There are only so many singers to support karaoke in a community.  Admittedly, not everyone is a fan of the same bar…but if in a small town there are multiple hosts competing for the same singers, non of them are going to have a very successful night.  A successful night is gauged by how much business the host brings to the bar owner.  If the bar does not make money, they cant pay the host that much…and if the host is legal and has to charge a fair wage, they wont be around long, and will be replaced by a pirate host.  If the pirate hosts did not operate, there would be less shows, more attendance at the legal shows and the bars and karaoke shows would both be more prosperous.


Dwindling karaoke disc sales are a big problem in this industry.  When a disc is released, it ends up on the internet and more people share it than buy it.  This has forced many of the companies that make karaoke discs out of business, cutting down on the availability of songs.  The biggest producer, Sound Choice, recently had 75 employees and produced 5 discs a month.  Lately all of their discs have lost money, as they could not even recoup the cost of licensing and production.  They have less than 10 employees now, and have slowed production to an almost standstill.  They are now placing their efforts into combating piracy and recouping some losses.


I am choosing to operate legally.  I have a smaller library than many of my competitors, but it is well thought out, and I am willing to add to it with requests and new hits.  Do not ask me to share my music, and understand why I don’t have 100,000 titles even though everyone else in town seems to.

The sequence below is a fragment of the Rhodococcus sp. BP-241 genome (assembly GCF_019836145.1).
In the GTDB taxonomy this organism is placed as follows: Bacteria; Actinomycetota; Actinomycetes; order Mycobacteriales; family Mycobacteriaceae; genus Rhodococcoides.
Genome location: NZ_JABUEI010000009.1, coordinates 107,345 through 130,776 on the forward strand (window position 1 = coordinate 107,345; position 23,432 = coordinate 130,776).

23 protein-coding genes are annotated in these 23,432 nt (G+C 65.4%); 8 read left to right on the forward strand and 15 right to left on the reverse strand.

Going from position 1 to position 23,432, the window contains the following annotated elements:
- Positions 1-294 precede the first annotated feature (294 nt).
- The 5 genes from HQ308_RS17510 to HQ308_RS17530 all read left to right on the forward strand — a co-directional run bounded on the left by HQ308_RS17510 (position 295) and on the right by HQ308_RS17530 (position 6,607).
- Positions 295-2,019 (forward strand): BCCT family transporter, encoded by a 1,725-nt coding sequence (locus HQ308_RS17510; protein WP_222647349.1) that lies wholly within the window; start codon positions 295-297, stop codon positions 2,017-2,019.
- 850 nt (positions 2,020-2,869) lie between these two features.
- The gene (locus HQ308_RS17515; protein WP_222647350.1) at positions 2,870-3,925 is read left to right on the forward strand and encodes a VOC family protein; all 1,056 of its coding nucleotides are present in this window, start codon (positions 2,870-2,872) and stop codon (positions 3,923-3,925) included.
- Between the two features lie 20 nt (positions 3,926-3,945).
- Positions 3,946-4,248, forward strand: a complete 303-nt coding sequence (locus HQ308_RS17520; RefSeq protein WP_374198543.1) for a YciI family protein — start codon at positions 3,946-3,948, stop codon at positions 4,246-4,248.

Sound Choice and other companies are getting together and have begun filing complaints in criminal court against karaoke hosts using illegal libraries.  This is resulting in some pirate operations becoming legal or shutting down.  Ultimately others will possibly be facing a day in court.

Thanks for your reading and understanding of my position on this subject.       

SO...YOU Would Like To Be A Karaoke Host,
And You Would Like My Advice?

(An Essay I Wrote July 2010)

No less than twice a week, I hear of someone who wants my advice or guidance in becoming a karaoke host. Usually this is focused on what gear to buy and how to use it. Then, the subject of "what are you going to use for music" comes up. THIS is where you lose me...

I started in the 90s...in that era, and before, it took THOUSANDS of dollars to start a music library, then buying a PA system, etc... The day I walked out the door to do my first show, I had about $7500 invested, and continued to have to reinvest money to upgrade equipment and add music to the library.